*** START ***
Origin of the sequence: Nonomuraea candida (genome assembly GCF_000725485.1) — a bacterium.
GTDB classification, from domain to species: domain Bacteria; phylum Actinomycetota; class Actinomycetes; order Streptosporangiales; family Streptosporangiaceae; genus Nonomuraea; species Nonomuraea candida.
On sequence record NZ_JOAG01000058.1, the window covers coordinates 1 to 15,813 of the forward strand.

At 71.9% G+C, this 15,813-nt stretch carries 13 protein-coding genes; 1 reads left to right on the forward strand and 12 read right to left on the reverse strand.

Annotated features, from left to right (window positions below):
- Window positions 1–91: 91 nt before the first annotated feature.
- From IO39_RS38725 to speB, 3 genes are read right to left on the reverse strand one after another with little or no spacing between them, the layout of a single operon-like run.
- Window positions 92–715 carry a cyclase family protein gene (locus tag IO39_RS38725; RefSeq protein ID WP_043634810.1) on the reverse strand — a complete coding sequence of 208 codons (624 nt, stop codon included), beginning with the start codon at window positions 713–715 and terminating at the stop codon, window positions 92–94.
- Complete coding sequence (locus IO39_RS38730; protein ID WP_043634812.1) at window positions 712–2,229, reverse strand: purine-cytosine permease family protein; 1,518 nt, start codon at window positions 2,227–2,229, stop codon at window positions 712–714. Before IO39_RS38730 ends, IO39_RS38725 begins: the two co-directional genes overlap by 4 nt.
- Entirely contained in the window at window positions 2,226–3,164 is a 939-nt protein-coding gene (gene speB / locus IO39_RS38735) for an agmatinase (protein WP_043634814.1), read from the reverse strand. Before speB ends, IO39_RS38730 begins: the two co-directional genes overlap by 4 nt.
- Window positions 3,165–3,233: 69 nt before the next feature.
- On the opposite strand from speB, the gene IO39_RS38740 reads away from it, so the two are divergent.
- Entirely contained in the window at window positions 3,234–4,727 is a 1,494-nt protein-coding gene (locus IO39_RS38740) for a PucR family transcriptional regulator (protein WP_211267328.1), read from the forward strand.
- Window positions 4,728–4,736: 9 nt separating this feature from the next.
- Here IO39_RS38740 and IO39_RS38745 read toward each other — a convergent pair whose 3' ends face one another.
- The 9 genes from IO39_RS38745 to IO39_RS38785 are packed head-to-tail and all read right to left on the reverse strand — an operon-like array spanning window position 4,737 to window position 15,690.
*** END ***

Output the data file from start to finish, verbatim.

Origin of the sequence: Nonomuraea candida (genome assembly GCF_000725485.1) — a bacterium.
GTDB classification, from domain to species: domain Bacteria; phylum Actinomycetota; class Actinomycetes; order Streptosporangiales; family Streptosporangiaceae; genus Nonomuraea; species Nonomuraea candida.
On sequence record NZ_JOAG01000058.1, the window covers coordinates 1 to 15,813 of the forward strand.

At 71.9% G+C, this 15,813-nt stretch carries 13 protein-coding genes; 1 reads left to right on the forward strand and 12 read right to left on the reverse strand.

Annotated features, from left to right (window positions below):
- Window positions 1–91: 91 nt before the first annotated feature.
- From IO39_RS38725 to speB, 3 genes are read right to left on the reverse strand one after another with little or no spacing between them, the layout of a single operon-like run.
- Window positions 92–715 carry a cyclase family protein gene (locus tag IO39_RS38725; RefSeq protein ID WP_043634810.1) on the reverse strand — a complete coding sequence of 208 codons (624 nt, stop codon included), beginning with the start codon at window positions 713–715 and terminating at the stop codon, window positions 92–94.
- Complete coding sequence (locus IO39_RS38730; protein ID WP_043634812.1) at window positions 712–2,229, reverse strand: purine-cytosine permease family protein; 1,518 nt, start codon at window positions 2,227–2,229, stop codon at window positions 712–714. Before IO39_RS38730 ends, IO39_RS38725 begins: the two co-directional genes overlap by 4 nt.
- Entirely contained in the window at window positions 2,226–3,164 is a 939-nt protein-coding gene (gene speB / locus IO39_RS38735) for an agmatinase (protein WP_043634814.1), read from the reverse strand. Before speB ends, IO39_RS38730 begins: the two co-directional genes overlap by 4 nt.
- Window positions 3,165–3,233: 69 nt before the next feature.
- On the opposite strand from speB, the gene IO39_RS38740 reads away from it, so the two are divergent.
- Entirely contained in the window at window positions 3,234–4,727 is a 1,494-nt protein-coding gene (locus IO39_RS38740) for a PucR family transcriptional regulator (protein WP_211267328.1), read from the forward strand.
- Window positions 4,728–4,736: 9 nt separating this feature from the next.
- Here IO39_RS38740 and IO39_RS38745 read toward each other — a convergent pair whose 3' ends face one another.
- The 9 genes from IO39_RS38745 to IO39_RS38785 are packed head-to-tail and all read right to left on the reverse strand — an operon-like array spanning window position 4,737 to window position 15,690.